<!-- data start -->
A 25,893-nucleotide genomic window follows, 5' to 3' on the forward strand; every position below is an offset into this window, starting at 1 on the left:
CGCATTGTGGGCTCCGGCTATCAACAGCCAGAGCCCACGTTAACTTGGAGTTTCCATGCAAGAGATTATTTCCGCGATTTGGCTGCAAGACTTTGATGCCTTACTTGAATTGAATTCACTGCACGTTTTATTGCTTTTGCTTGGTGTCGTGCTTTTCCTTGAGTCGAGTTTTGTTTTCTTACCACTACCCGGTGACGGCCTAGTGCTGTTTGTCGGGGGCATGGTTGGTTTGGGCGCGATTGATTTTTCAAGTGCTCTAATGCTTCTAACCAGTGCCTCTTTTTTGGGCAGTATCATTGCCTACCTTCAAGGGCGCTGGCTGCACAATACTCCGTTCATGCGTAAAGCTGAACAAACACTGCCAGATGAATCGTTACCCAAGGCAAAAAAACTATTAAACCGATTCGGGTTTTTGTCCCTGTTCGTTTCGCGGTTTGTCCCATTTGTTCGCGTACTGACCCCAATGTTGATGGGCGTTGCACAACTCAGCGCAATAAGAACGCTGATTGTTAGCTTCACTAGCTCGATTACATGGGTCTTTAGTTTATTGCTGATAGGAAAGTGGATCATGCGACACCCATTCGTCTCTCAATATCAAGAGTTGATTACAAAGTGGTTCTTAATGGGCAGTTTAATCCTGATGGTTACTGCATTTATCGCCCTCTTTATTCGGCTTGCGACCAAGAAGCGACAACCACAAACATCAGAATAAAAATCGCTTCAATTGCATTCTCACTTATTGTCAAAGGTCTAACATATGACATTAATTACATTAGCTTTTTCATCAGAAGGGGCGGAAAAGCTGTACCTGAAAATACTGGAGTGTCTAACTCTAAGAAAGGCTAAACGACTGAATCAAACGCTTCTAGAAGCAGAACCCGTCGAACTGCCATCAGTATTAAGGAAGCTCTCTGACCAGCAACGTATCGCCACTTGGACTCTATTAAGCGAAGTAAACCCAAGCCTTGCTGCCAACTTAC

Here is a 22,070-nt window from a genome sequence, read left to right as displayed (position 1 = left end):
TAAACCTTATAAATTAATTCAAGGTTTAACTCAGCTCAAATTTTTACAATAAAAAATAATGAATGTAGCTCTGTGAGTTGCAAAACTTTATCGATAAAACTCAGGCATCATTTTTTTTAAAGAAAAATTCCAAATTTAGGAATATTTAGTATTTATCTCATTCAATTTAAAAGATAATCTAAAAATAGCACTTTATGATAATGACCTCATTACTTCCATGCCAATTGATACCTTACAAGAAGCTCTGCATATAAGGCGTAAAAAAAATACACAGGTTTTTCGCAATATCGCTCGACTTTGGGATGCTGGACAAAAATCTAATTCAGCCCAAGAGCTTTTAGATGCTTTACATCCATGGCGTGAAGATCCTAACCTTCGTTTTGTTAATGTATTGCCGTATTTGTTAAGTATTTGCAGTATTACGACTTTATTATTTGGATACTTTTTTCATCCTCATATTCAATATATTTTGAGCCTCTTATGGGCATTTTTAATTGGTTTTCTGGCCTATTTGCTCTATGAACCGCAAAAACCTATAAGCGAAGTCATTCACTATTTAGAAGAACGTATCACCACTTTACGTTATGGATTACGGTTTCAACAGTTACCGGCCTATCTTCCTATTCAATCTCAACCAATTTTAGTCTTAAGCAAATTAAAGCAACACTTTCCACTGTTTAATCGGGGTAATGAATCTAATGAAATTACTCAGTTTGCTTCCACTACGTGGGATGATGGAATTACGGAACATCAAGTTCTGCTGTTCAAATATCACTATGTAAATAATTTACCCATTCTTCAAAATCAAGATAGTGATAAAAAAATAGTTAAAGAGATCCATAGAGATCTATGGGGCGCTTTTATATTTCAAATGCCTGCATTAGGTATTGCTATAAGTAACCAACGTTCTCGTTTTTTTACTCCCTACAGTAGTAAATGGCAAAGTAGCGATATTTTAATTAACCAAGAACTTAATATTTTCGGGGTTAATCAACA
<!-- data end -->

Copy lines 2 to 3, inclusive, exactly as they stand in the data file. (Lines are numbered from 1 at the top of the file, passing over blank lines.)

CGCATTGTGGGCTCCGGCTATCAACAGCCAGAGCCCACGTTAACTTGGAGTTTCCATGCAAGAGATTATTTCCGCGATTTGGCTGCAAGACTTTGATGCCTTACTTGAATTGAATTCACTGCACGTTTTATTGCTTTTGCTTGGTGTCGTGCTTTTCCTTGAGTCGAGTTTTGTTTTCTTACCACTACCCGGTGACGGCCTAGTGCTGTTTGTCGGGGGCATGGTTGGTTTGGGCGCGATTGATTTTTCAAGTGCTCTAATGCTTCTAACCAGTGCCTCTTTTTTGGGCAGTATCATTGCCTACCTTCAAGGGCGCTGGCTGCACAATACTCCGTTCATGCGTAAAGCTGAACAAACACTGCCAGATGAATCGTTACCCAAGGCAAAAAAACTATTAAACCGATTCGGGTTTTTGTCCCTGTTCGTTTCGCGGTTTGTCCCATTTGTTCGCGTACTGACCCCAATGTTGATGGGCGTTGCACAACTCAGCGCAATAAGAACGCTGATTGTTAGCTTCACTAGCTCGATTACATGGGTCTTTAGTTTATTGCTGATAGGAAAGTGGATCATGCGACACCCATTCGTCTCTCAATATCAAGAGTTGATTACAAAGTGGTTCTTAATGGGCAGTTTAATCCTGATGGTTACTGCATTTATCGCCCTCTTTATTCGGCTTGCGACCAAGAAGCGACAACCACAAACATCAGAATAAAAATCGCTTCAATTGCATTCTCACTTATTGTCAAAGGTCTAACATATGACATTAATTACATTAGCTTTTTCATCAGAAGGGGCGGAAAAGCTGTACCTGAAAATACTGGAGTGTCTAACTCTAAGAAAGGCTAAACGACTGAATCAAACGCTTCTAGAAGCAGAACCCGTCGAACTGCCATCAGTATTAAGGAAGCTCTCTGACCAGCAACGTATCGCCACTTGGACTCTATTAAGCGAAGTAAACCCAAGCCTTGCTGCCAACTTAC

Here is a 22,070-nt window from a genome sequence, read left to right as displayed (position 1 = left end):